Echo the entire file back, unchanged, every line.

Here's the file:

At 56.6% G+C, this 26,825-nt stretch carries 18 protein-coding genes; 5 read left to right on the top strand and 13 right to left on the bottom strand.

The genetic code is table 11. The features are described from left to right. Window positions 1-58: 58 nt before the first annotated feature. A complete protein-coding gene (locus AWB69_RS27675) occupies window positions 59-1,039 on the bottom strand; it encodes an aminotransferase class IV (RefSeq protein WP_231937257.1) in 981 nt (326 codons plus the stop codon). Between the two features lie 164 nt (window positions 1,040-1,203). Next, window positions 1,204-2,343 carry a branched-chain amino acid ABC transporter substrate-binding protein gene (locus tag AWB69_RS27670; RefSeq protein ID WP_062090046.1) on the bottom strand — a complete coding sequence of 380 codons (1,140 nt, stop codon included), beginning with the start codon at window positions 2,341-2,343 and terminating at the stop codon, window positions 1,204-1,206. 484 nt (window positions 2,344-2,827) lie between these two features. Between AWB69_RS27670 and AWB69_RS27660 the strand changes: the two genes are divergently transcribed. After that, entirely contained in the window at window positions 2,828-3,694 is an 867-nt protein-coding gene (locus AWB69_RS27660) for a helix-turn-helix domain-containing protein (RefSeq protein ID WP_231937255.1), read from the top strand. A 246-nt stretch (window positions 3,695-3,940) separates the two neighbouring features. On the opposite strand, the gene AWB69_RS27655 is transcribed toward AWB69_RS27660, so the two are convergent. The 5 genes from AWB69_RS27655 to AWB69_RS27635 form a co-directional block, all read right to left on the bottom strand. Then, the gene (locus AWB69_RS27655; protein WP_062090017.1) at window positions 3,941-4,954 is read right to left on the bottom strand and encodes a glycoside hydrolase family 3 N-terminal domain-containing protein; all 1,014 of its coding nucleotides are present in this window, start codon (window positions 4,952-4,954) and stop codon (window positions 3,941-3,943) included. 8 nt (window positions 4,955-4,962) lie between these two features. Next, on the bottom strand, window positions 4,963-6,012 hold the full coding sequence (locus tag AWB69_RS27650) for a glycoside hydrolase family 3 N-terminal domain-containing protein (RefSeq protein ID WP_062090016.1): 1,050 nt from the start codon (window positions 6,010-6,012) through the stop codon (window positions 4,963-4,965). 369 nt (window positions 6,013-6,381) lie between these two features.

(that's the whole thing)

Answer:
At 56.6% G+C, this 26,825-nt stretch carries 18 protein-coding genes; 5 read left to right on the top strand and 13 right to left on the bottom strand.

The genetic code is table 11. The features are described from left to right. Window positions 1-58: 58 nt before the first annotated feature. A complete protein-coding gene (locus AWB69_RS27675) occupies window positions 59-1,039 on the bottom strand; it encodes an aminotransferase class IV (RefSeq protein WP_231937257.1) in 981 nt (326 codons plus the stop codon). Between the two features lie 164 nt (window positions 1,040-1,203). Next, window positions 1,204-2,343 carry a branched-chain amino acid ABC transporter substrate-binding protein gene (locus tag AWB69_RS27670; RefSeq protein ID WP_062090046.1) on the bottom strand — a complete coding sequence of 380 codons (1,140 nt, stop codon included), beginning with the start codon at window positions 2,341-2,343 and terminating at the stop codon, window positions 1,204-1,206. 484 nt (window positions 2,344-2,827) lie between these two features. Between AWB69_RS27670 and AWB69_RS27660 the strand changes: the two genes are divergently transcribed. After that, entirely contained in the window at window positions 2,828-3,694 is an 867-nt protein-coding gene (locus AWB69_RS27660) for a helix-turn-helix domain-containing protein (RefSeq protein ID WP_231937255.1), read from the top strand. A 246-nt stretch (window positions 3,695-3,940) separates the two neighbouring features. On the opposite strand, the gene AWB69_RS27655 is transcribed toward AWB69_RS27660, so the two are convergent. The 5 genes from AWB69_RS27655 to AWB69_RS27635 form a co-directional block, all read right to left on the bottom strand. Then, the gene (locus AWB69_RS27655; protein WP_062090017.1) at window positions 3,941-4,954 is read right to left on the bottom strand and encodes a glycoside hydrolase family 3 N-terminal domain-containing protein; all 1,014 of its coding nucleotides are present in this window, start codon (window positions 4,952-4,954) and stop codon (window positions 3,941-3,943) included. 8 nt (window positions 4,955-4,962) lie between these two features. Next, on the bottom strand, window positions 4,963-6,012 hold the full coding sequence (locus tag AWB69_RS27650) for a glycoside hydrolase family 3 N-terminal domain-containing protein (RefSeq protein ID WP_062090016.1): 1,050 nt from the start codon (window positions 6,010-6,012) through the stop codon (window positions 4,963-4,965). 369 nt (window positions 6,013-6,381) lie between these two features.